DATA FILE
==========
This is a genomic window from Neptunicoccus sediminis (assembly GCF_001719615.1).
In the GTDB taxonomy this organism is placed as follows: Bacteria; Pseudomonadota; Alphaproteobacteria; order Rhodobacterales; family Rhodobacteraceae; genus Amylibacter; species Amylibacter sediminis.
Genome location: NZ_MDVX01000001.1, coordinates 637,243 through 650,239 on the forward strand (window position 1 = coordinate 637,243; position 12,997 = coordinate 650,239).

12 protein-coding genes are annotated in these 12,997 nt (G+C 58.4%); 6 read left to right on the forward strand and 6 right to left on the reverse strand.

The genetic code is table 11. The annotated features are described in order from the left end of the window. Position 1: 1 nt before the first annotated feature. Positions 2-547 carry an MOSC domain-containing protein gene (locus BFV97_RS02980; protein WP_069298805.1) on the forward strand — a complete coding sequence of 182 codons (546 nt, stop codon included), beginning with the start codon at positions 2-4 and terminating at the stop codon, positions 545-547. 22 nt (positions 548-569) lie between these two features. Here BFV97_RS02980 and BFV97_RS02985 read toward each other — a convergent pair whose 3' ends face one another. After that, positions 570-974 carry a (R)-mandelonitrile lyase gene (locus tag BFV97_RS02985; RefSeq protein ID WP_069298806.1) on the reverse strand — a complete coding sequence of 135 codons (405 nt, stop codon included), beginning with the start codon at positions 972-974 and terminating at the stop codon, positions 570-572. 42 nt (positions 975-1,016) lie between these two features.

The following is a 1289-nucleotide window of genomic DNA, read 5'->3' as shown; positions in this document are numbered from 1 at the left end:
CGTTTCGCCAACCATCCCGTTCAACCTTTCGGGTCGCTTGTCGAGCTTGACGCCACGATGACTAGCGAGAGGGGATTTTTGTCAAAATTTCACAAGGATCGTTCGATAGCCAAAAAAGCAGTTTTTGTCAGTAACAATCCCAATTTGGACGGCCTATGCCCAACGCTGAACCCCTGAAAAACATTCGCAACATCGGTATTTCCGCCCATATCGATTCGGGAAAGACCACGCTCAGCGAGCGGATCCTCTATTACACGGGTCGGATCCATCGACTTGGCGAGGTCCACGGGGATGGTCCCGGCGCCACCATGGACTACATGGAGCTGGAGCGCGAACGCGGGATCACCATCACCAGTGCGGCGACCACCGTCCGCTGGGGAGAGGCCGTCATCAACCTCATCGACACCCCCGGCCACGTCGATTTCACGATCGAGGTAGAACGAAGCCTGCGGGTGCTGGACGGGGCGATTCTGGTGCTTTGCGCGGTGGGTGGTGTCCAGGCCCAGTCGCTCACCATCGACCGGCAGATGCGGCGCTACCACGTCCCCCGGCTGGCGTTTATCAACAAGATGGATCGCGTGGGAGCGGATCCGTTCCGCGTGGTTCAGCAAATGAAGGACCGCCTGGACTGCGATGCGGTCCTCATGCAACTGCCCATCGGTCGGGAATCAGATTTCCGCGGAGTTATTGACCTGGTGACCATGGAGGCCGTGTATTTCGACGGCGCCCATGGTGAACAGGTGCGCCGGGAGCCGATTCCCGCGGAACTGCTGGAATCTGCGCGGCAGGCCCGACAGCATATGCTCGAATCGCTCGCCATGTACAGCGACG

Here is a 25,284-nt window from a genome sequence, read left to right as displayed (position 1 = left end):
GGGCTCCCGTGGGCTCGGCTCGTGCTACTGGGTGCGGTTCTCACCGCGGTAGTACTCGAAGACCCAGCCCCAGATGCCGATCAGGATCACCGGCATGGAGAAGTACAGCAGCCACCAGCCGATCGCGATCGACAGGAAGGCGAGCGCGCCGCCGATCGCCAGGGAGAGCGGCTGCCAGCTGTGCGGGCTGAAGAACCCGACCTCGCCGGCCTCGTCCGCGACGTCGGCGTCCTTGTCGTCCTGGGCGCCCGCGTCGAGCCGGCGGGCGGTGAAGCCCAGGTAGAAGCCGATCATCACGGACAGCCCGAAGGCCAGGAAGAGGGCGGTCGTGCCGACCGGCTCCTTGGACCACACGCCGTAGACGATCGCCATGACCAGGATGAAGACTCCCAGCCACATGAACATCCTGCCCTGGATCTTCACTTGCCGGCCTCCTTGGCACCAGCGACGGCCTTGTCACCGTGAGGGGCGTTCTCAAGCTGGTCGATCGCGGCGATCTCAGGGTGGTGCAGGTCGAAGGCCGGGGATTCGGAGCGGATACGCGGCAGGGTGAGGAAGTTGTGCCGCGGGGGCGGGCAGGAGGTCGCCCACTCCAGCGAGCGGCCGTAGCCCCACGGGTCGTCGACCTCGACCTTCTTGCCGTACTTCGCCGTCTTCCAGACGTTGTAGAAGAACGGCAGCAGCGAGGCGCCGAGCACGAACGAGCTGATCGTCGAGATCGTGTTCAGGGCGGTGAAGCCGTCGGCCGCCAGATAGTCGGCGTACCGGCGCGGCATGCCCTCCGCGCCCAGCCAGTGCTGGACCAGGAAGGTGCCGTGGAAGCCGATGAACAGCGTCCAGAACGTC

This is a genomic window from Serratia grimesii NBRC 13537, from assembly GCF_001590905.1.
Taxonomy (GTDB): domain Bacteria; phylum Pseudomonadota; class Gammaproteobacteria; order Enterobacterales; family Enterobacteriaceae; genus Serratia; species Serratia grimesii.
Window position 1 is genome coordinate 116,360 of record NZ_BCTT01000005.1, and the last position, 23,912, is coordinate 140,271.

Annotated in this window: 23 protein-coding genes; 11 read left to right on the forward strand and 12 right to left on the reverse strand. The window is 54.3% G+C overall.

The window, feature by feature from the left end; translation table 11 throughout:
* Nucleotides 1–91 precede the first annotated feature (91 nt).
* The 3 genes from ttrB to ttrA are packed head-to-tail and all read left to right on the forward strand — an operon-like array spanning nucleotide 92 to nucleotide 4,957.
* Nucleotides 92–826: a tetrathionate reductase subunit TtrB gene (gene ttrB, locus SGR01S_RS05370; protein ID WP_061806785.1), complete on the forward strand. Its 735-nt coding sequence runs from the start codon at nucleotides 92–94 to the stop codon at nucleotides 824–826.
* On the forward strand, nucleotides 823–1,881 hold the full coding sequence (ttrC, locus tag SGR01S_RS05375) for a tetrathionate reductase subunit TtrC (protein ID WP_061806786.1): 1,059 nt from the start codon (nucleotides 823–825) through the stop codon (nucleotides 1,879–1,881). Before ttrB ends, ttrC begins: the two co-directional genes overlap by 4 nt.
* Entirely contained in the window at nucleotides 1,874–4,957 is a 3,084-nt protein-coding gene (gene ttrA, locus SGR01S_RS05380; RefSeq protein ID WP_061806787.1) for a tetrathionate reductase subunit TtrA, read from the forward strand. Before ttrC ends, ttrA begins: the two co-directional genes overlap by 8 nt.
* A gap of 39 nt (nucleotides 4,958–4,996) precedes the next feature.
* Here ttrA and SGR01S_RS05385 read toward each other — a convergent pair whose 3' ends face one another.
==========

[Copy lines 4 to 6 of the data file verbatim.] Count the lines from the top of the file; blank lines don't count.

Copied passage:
12 protein-coding genes are annotated in these 12,997 nt (G+C 58.4%); 6 read left to right on the forward strand and 6 right to left on the reverse strand.

The genetic code is table 11. The annotated features are described in order from the left end of the window. Position 1: 1 nt before the first annotated feature. Positions 2-547 carry an MOSC domain-containing protein gene (locus BFV97_RS02980; protein WP_069298805.1) on the forward strand — a complete coding sequence of 182 codons (546 nt, stop codon included), beginning with the start codon at positions 2-4 and terminating at the stop codon, positions 545-547. 22 nt (positions 548-569) lie between these two features. Here BFV97_RS02980 and BFV97_RS02985 read toward each other — a convergent pair whose 3' ends face one another. After that, positions 570-974 carry a (R)-mandelonitrile lyase gene (locus tag BFV97_RS02985; RefSeq protein ID WP_069298806.1) on the reverse strand — a complete coding sequence of 135 codons (405 nt, stop codon included), beginning with the start codon at positions 972-974 and terminating at the stop codon, positions 570-572. 42 nt (positions 975-1,016) lie between these two features.

The following is a 1289-nucleotide window of genomic DNA, read 5'->3' as shown; positions in this document are numbered from 1 at the left end: